Welcome back to Hotline Sort. In today's edition, Minnesota headed to shutdown mode, Glenn Beck leaves Fox, and a Thaddeus is running for president. Here's today's rundown:
9. Former President Bill Clinton told Bloomberg that President Obama will follow in his footsteps, winning a second term because "he's got a better economic record than he's gotten credit for."
Clinton's keys to reviving the stagnant economy? Speeding up hiring, quickening the pace of retrofitting buildings to make them more energy efficient, and streamlining the settlement of bad mortgage debt in order to add millions of jobs to the economy.
8. After Gov. Mark Dayton, D-Minn., and Republican lawmakers failed to reach agreement on a budget deal, Minnesota's state government shut down as the clock hit midnight. Dayton, narrowly elected in 2010 despite the GOP's sweep of the state legislature, has been calling for higher taxes on high-income earners -- which Minnesota Republicans have rejected.
University of Minnesota political science professor Lawrence Jacobs told the New York Times: "It's a state that had a well-earned reputation for being well governed, where, at the end of the day, politics were done in a fair and efficient manner. And it's now on the cusp of ungovernability. There's a new ethic here that compromise is weakness."
Dayton's predecessor, Republican Tim Pawlenty, and Rep. Michele Bachmann, R-Minn., a former state senator, are both running for president. Will they weigh in on their home state's budget fight?
7. Make sure to check out Hotline TV writer Amanda Munoz-Temple
on the changes afoot at CBS' "Early Show" -- where network management is putting a higher emphasis on hard news (including politics) over tabloid fodder.
Meanwhile on Fox News, Glenn Beck signed off from the network Thursday afternoon, and will be replaced by a new show, "The Five," that features a rotating panel of political pundits. The new contributors include: Juan Williams, former Bush spokeswoman Dana Perino and, yes, Geraldo Rivera.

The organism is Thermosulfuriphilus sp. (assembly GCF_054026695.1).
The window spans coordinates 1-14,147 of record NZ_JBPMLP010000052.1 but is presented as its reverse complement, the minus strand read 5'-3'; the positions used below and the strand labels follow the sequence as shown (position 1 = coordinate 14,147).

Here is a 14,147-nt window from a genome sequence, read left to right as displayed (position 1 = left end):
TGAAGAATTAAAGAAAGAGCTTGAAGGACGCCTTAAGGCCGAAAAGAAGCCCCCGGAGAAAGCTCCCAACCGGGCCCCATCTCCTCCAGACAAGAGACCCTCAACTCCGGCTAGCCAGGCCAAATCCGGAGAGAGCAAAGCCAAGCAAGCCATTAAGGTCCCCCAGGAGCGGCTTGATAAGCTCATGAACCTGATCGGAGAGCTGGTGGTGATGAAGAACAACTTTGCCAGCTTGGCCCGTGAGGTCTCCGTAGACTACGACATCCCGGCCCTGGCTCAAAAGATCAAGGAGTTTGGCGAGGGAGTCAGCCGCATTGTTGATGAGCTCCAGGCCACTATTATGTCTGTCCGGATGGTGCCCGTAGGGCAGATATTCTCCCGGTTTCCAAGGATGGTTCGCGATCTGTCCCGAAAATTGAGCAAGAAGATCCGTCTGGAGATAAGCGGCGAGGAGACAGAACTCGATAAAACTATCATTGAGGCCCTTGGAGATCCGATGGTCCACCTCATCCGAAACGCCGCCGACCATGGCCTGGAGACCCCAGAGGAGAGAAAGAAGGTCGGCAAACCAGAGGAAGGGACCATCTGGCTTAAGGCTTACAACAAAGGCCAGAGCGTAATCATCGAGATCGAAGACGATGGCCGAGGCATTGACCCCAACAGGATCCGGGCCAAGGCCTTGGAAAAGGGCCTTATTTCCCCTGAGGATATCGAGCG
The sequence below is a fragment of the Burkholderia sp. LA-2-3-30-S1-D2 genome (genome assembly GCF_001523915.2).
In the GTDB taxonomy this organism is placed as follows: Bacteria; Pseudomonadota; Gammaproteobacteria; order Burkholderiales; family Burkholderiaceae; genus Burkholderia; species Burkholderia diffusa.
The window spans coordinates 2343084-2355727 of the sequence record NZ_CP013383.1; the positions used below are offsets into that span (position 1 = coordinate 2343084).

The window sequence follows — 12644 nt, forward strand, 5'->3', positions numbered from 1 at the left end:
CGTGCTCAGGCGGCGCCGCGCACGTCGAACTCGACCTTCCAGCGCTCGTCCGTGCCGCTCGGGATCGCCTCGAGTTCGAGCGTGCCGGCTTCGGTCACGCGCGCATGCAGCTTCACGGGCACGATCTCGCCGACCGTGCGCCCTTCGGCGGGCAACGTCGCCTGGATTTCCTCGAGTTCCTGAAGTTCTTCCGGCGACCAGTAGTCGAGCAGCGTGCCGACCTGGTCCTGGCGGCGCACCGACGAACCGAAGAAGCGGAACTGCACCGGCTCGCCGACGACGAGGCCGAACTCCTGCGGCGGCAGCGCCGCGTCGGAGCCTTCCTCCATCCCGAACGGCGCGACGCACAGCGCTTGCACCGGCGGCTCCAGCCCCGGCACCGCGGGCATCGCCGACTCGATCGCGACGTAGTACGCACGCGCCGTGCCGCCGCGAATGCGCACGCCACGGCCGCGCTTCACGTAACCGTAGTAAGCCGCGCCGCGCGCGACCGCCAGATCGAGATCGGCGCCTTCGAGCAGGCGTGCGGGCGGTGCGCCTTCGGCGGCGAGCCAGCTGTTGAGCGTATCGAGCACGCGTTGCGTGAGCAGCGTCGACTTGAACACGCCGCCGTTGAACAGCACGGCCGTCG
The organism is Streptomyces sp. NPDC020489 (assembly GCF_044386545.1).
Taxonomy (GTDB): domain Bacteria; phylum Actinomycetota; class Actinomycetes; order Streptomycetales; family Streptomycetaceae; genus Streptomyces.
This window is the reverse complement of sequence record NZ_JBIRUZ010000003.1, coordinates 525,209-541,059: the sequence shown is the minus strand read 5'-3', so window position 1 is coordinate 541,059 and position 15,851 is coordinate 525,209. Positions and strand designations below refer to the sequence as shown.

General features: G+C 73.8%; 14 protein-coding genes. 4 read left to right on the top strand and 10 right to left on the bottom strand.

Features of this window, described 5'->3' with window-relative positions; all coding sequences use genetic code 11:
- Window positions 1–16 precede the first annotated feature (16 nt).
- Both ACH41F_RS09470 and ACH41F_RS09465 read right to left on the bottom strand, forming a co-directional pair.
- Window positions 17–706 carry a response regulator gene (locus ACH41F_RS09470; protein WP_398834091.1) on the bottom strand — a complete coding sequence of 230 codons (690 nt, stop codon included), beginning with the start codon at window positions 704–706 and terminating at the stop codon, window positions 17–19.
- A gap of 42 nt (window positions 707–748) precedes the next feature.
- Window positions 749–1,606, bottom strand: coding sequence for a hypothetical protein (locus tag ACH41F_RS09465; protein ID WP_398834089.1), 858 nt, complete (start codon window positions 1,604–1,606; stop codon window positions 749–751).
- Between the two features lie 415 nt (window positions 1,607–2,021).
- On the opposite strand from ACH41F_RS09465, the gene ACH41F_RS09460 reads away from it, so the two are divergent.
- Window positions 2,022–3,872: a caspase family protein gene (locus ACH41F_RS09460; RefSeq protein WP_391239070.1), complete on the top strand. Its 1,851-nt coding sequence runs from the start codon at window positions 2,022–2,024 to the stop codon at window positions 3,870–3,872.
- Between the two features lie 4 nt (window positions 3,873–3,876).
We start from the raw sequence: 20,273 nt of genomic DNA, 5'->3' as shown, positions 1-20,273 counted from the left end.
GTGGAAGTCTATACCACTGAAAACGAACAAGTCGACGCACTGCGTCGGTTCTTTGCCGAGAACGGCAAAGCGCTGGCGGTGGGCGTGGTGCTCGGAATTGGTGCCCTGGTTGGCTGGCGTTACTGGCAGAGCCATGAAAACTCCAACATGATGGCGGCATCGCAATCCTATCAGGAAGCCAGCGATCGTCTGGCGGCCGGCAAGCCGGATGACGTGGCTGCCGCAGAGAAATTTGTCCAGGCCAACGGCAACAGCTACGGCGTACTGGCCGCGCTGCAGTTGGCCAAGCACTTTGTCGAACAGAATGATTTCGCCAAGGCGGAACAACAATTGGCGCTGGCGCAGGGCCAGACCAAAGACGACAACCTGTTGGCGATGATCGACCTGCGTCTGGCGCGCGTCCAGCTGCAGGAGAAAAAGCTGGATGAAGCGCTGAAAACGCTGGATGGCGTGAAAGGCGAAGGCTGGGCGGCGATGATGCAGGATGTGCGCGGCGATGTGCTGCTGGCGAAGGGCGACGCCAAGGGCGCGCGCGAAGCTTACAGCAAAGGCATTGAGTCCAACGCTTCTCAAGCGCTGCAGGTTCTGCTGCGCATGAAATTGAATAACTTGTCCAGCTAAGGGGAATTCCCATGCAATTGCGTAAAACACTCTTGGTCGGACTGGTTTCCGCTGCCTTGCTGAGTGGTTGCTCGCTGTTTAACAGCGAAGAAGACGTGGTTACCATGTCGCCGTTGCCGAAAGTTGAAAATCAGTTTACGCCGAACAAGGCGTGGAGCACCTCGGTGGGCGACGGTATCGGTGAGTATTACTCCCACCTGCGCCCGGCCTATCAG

6. Rep. Ron Kind
, D-Wis., said he will decide
whether he's running for the Senate later this summer after the state's recall elections. Kind is considered one of the Democrats' leading candidates to succeed retiring Sen. Herb Kohl, D-Wis., with former Sen. Russ Feingold and Rep. Tammy Baldwin, D-Wis., also viewed as prospective Democratic candidates
5. Democrat Janice Hahn
raised more than five times the cash of Republican Craig Huey
in the final FEC filing period before their July 12 runoff in the special election to succeed former Rep. Jane Harman
Hahn brought in $677,000 from April 28 until June 22, while Craig Huey only raised $127,000. But Huey, who's largely self-funding his increasingly competitive bid, also put in $195,000 of his own money. Hahn has $695,000 in the bank for the final stretch, compared to Huey's just $56,500.
A sign that Hahn hasn't put away the race in the heavily-Democratic district: She's launched a new TV ad
charging that Huey ripped off senior citizens through direct mailed that promised investment opportunities and cures for Alzheimer's.
4. Congressman who? Rep. Thaddeus McCotter
, R-Mich, will be running for president
, kicking off his campaign Saturday. Former Iowa House Speaker Chris Rants is expected to sign on as his chief campaign adviser.
3. The White House is now setting a July 22 deadline as the drop-dead date for striking a budget deal, the Wall Street Journal reports
, as they believe it will take at least a week to draft legislation and get it passed through both houses of Congress before August. 2.
And Bloomberg reported
yesterday that Treasury Secretary Timothy Geithner
is looking to leave the administration after negotiations over the debt ceiling fight are completed. Geithner is the last senior member of the president's initial economic team still with the administration.
2. Former Utah Gov. Jon Huntsman
announced he raised $4.1 million in the second quarter for the presidential campaign, but a just under half of that came from his own fortune. It's a respectable figure, given that he entered the race just weeks ago, but it's expected to be a far cry from the tally of frontrunner, former Massachusetts Gov. Mitt Romney
But Pawlenty now has a benchmark for his fundraising totals -- if he can't outdistance the more-moderate Huntsman in fundraising despite being in the race much longer, it's not a good sign for the health of his campaign.
1. While every other Republican presidential candidate is focused on one of the early primary states, Romney is in Pennsylvania. Campaigning at a boarded-up steel plant in Allentown on Thursday that Obama once visited to promote his stimulus plan, he called the president's handling of the economy a failure.
Romney's money quote: "The plant here had been open 100 years; it survived the Great Depression. It couldn't survive the Obama economy."
In the 15-minute appearance, Romney never mentioned the names of his Republican primary challengers, further underscoring the point that he wants to be seen as the inevitable nominee -- and is already running a general election campaign against the president.
Obama, meanwhile, attended a nearby fundraiser in Philadelphia, his first stop in the Keystone State since officially announcing his re-election campaign.
-- Jessica Taylor contributed to this report.